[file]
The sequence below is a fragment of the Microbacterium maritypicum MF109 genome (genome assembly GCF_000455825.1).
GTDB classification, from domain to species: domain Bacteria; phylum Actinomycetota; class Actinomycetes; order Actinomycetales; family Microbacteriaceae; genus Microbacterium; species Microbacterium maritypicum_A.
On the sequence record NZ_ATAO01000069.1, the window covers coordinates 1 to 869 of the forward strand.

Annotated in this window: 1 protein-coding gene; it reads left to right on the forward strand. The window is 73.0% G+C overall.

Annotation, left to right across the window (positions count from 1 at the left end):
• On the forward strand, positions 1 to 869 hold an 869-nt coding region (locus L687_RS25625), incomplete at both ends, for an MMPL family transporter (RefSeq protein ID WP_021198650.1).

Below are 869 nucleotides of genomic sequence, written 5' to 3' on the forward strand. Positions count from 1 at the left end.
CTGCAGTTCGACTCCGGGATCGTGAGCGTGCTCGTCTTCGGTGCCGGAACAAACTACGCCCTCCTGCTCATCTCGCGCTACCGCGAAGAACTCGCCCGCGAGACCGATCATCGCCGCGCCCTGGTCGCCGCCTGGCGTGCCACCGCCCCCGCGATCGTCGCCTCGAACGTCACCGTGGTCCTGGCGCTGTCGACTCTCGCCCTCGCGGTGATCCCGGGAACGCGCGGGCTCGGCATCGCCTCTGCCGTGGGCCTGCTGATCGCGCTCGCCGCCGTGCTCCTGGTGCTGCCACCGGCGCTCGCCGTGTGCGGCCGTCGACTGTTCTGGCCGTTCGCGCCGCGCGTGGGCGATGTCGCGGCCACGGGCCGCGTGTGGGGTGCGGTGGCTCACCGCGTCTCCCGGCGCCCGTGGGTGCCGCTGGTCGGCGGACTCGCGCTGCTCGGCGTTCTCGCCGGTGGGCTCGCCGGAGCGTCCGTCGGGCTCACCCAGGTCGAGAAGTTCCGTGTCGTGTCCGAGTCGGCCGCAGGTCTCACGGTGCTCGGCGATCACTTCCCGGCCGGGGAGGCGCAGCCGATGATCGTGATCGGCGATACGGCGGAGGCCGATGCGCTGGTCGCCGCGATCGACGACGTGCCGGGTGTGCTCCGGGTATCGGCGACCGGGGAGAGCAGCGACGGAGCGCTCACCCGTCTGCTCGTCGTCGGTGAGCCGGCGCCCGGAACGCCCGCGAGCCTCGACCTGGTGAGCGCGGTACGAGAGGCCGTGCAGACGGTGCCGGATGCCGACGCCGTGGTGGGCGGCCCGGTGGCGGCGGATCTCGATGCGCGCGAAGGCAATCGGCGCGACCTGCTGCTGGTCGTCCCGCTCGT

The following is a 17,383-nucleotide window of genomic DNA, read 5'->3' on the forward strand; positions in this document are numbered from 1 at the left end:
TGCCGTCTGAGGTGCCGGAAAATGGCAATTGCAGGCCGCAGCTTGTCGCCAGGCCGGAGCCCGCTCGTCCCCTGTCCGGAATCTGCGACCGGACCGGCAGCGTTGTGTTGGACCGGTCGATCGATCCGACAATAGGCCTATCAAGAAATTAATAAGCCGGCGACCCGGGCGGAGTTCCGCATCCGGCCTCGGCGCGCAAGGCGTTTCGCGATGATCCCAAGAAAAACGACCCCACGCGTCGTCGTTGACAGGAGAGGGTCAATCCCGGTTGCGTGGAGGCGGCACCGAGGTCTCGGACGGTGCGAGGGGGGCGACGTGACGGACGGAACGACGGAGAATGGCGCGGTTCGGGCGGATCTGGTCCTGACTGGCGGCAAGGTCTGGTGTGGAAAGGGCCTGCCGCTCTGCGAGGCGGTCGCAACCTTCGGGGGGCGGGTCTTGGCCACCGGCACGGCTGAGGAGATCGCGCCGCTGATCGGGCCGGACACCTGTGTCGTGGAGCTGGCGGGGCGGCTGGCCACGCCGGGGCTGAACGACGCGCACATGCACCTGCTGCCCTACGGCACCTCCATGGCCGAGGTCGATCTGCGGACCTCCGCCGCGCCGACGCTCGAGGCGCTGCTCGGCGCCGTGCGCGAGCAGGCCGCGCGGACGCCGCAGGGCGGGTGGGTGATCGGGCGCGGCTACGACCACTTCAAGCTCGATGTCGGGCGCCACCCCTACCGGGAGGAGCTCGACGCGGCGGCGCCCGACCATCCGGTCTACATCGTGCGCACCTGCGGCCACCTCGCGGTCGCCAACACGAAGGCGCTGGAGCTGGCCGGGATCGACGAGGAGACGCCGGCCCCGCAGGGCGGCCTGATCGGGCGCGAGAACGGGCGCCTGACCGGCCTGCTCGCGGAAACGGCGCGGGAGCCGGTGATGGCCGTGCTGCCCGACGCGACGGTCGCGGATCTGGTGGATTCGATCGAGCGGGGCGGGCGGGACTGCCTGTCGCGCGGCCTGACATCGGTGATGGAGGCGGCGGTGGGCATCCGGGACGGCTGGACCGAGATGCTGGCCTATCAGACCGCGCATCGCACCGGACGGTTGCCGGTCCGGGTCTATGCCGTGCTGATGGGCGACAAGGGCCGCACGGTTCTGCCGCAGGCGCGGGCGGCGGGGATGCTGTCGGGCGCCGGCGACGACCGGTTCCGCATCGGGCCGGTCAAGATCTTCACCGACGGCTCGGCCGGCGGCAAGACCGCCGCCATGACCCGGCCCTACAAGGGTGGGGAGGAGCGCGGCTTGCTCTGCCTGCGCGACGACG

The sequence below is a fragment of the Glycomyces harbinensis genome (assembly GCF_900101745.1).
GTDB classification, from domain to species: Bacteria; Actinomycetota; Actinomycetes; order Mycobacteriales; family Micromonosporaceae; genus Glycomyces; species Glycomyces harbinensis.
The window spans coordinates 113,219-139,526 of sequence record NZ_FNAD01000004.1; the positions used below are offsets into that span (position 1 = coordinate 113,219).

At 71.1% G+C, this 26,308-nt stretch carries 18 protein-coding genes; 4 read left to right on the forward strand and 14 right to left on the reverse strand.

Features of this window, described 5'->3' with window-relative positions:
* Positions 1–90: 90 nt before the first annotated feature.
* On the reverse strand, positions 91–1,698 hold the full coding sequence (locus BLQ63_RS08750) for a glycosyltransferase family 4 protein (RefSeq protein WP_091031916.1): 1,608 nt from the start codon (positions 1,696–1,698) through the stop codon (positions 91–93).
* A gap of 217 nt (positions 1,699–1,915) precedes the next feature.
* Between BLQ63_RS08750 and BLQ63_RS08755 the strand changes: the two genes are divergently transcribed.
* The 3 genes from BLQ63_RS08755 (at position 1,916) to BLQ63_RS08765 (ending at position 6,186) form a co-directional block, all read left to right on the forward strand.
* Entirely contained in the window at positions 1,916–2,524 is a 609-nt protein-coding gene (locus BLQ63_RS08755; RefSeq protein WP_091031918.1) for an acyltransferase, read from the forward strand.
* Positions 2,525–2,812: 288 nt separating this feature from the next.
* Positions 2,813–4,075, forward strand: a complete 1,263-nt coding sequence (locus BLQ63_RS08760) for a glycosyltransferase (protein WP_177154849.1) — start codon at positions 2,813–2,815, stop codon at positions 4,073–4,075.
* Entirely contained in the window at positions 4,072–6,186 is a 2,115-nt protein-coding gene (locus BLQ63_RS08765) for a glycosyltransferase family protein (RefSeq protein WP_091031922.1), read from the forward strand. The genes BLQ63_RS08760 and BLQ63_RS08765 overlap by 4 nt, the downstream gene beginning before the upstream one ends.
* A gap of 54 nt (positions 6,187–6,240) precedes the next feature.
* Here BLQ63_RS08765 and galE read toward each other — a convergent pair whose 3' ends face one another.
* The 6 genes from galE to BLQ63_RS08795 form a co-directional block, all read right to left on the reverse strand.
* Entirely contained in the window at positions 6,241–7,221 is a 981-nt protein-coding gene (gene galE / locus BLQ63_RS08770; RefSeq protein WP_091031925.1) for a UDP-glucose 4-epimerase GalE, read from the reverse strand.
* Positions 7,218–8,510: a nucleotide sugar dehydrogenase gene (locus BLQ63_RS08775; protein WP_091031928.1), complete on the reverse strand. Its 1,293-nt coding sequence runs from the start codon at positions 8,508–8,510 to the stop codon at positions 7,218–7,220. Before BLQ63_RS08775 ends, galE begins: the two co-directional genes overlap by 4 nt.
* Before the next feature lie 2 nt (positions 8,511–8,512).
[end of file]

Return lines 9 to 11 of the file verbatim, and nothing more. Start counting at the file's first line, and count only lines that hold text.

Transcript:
The following is a 17,383-nucleotide window of genomic DNA, read 5'->3' on the forward strand; positions in this document are numbered from 1 at the left end:
TGCCGTCTGAGGTGCCGGAAAATGGCAATTGCAGGCCGCAGCTTGTCGCCAGGCCGGAGCCCGCTCGTCCCCTGTCCGGAATCTGCGACCGGACCGGCAGCGTTGTGTTGGACCGGTCGATCGATCCGACAATAGGCCTATCAAGAAATTAATAAGCCGGCGACCCGGGCGGAGTTCCGCATCCGGCCTCGGCGCGCAAGGCGTTTCGCGATGATCCCAAGAAAAACGACCCCACGCGTCGTCGTTGACAGGAGAGGGTCAATCCCGGTTGCGTGGAGGCGGCACCGAGGTCTCGGACGGTGCGAGGGGGGCGACGTGACGGACGGAACGACGGAGAATGGCGCGGTTCGGGCGGATCTGGTCCTGACTGGCGGCAAGGTCTGGTGTGGAAAGGGCCTGCCGCTCTGCGAGGCGGTCGCAACCTTCGGGGGGCGGGTCTTGGCCACCGGCACGGCTGAGGAGATCGCGCCGCTGATCGGGCCGGACACCTGTGTCGTGGAGCTGGCGGGGCGGCTGGCCACGCCGGGGCTGAACGACGCGCACATGCACCTGCTGCCCTACGGCACCTCCATGGCCGAGGTCGATCTGCGGACCTCCGCCGCGCCGACGCTCGAGGCGCTGCTCGGCGCCGTGCGCGAGCAGGCCGCGCGGACGCCGCAGGGCGGGTGGGTGATCGGGCGCGGCTACGACCACTTCAAGCTCGATGTCGGGCGCCACCCCTACCGGGAGGAGCTCGACGCGGCGGCGCCCGACCATCCGGTCTACATCGTGCGCACCTGCGGCCACCTCGCGGTCGCCAACACGAAGGCGCTGGAGCTGGCCGGGATCGACGAGGAGACGCCGGCCCCGCAGGGCGGCCTGATCGGGCGCGAGAACGGGCGCCTGACCGGCCTGCTCGCGGAAACGGCGCGGGAGCCGGTGATGGCCGTGCTGCCCGACGCGACGGTCGCGGATCTGGTGGATTCGATCGAGCGGGGCGGGCGGGACTGCCTGTCGCGCGGCCTGACATCGGTGATGGAGGCGGCGGTGGGCATCCGGGACGGCTGGACCGAGATGCTGGCCTATCAGACCGCGCATCGCACCGGACGGTTGCCGGTCCGGGTCTATGCCGTGCTGATGGGCGACAAGGGCCGCACGGTTCTGCCGCAGGCGCGGGCGGCGGGGATGCTGTCGGGCGCCGGCGACGACCGGTTCCGCATCGGGCCGGTCAAGATCTTCACCGACGGCTCGGCCGGCGGCAAGACCGCCGCCATGACCCGGCCCTACAAGGGTGGGGAGGAGCGCGGCTTGCTCTGCCTGCGCGACGACG

The sequence below is a fragment of the Glycomyces harbinensis genome (assembly GCF_900101745.1).